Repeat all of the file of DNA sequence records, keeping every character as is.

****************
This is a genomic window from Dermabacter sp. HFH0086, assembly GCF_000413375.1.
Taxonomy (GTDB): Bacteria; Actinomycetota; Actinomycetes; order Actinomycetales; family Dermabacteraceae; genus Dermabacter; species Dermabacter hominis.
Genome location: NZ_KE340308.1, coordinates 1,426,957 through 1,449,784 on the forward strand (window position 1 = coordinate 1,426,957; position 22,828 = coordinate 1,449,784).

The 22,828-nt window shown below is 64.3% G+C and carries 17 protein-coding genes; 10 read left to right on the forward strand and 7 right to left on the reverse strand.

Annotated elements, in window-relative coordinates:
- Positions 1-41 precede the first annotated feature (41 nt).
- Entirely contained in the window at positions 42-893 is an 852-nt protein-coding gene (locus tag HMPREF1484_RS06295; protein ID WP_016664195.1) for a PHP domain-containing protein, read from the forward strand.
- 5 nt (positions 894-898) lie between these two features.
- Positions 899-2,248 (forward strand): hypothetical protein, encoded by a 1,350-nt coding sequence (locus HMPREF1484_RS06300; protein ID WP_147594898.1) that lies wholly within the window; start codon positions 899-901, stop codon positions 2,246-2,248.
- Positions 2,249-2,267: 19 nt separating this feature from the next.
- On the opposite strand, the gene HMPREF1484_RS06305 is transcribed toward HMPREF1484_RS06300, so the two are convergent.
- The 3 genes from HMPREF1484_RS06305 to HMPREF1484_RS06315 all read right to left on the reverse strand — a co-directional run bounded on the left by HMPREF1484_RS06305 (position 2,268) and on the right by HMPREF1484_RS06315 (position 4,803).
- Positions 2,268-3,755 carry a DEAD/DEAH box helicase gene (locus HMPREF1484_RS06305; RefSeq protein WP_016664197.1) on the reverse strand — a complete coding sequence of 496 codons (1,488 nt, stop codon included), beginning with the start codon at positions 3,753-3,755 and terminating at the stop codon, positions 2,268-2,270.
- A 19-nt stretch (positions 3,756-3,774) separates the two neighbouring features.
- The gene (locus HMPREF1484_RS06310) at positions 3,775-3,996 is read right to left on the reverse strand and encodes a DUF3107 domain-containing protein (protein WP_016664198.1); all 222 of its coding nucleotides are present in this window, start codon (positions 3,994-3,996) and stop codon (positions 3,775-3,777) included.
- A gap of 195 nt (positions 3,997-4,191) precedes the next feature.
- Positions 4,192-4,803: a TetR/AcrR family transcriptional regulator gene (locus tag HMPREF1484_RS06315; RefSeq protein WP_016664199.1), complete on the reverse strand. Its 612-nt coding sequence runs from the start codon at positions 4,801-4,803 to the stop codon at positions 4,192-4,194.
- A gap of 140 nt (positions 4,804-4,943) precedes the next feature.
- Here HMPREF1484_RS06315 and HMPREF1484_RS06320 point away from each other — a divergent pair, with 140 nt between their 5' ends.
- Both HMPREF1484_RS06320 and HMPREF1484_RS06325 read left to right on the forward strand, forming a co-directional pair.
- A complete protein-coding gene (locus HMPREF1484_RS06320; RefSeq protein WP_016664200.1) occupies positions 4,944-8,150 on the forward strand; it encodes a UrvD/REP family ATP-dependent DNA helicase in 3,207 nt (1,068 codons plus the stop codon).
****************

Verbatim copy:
This is a genomic window from Dermabacter sp. HFH0086, assembly GCF_000413375.1.
Taxonomy (GTDB): Bacteria; Actinomycetota; Actinomycetes; order Actinomycetales; family Dermabacteraceae; genus Dermabacter; species Dermabacter hominis.
Genome location: NZ_KE340308.1, coordinates 1,426,957 through 1,449,784 on the forward strand (window position 1 = coordinate 1,426,957; position 22,828 = coordinate 1,449,784).

The 22,828-nt window shown below is 64.3% G+C and carries 17 protein-coding genes; 10 read left to right on the forward strand and 7 right to left on the reverse strand.

Annotated elements, in window-relative coordinates:
- Positions 1-41 precede the first annotated feature (41 nt).
- Entirely contained in the window at positions 42-893 is an 852-nt protein-coding gene (locus tag HMPREF1484_RS06295; protein ID WP_016664195.1) for a PHP domain-containing protein, read from the forward strand.
- 5 nt (positions 894-898) lie between these two features.
- Positions 899-2,248 (forward strand): hypothetical protein, encoded by a 1,350-nt coding sequence (locus HMPREF1484_RS06300; protein ID WP_147594898.1) that lies wholly within the window; start codon positions 899-901, stop codon positions 2,246-2,248.
- Positions 2,249-2,267: 19 nt separating this feature from the next.
- On the opposite strand, the gene HMPREF1484_RS06305 is transcribed toward HMPREF1484_RS06300, so the two are convergent.
- The 3 genes from HMPREF1484_RS06305 to HMPREF1484_RS06315 all read right to left on the reverse strand — a co-directional run bounded on the left by HMPREF1484_RS06305 (position 2,268) and on the right by HMPREF1484_RS06315 (position 4,803).
- Positions 2,268-3,755 carry a DEAD/DEAH box helicase gene (locus HMPREF1484_RS06305; RefSeq protein WP_016664197.1) on the reverse strand — a complete coding sequence of 496 codons (1,488 nt, stop codon included), beginning with the start codon at positions 3,753-3,755 and terminating at the stop codon, positions 2,268-2,270.
- A 19-nt stretch (positions 3,756-3,774) separates the two neighbouring features.
- The gene (locus HMPREF1484_RS06310) at positions 3,775-3,996 is read right to left on the reverse strand and encodes a DUF3107 domain-containing protein (protein WP_016664198.1); all 222 of its coding nucleotides are present in this window, start codon (positions 3,994-3,996) and stop codon (positions 3,775-3,777) included.
- A gap of 195 nt (positions 3,997-4,191) precedes the next feature.
- Positions 4,192-4,803: a TetR/AcrR family transcriptional regulator gene (locus tag HMPREF1484_RS06315; RefSeq protein WP_016664199.1), complete on the reverse strand. Its 612-nt coding sequence runs from the start codon at positions 4,801-4,803 to the stop codon at positions 4,192-4,194.
- A gap of 140 nt (positions 4,804-4,943) precedes the next feature.
- Here HMPREF1484_RS06315 and HMPREF1484_RS06320 point away from each other — a divergent pair, with 140 nt between their 5' ends.
- Both HMPREF1484_RS06320 and HMPREF1484_RS06325 read left to right on the forward strand, forming a co-directional pair.
- A complete protein-coding gene (locus HMPREF1484_RS06320; RefSeq protein WP_016664200.1) occupies positions 4,944-8,150 on the forward strand; it encodes a UrvD/REP family ATP-dependent DNA helicase in 3,207 nt (1,068 codons plus the stop codon).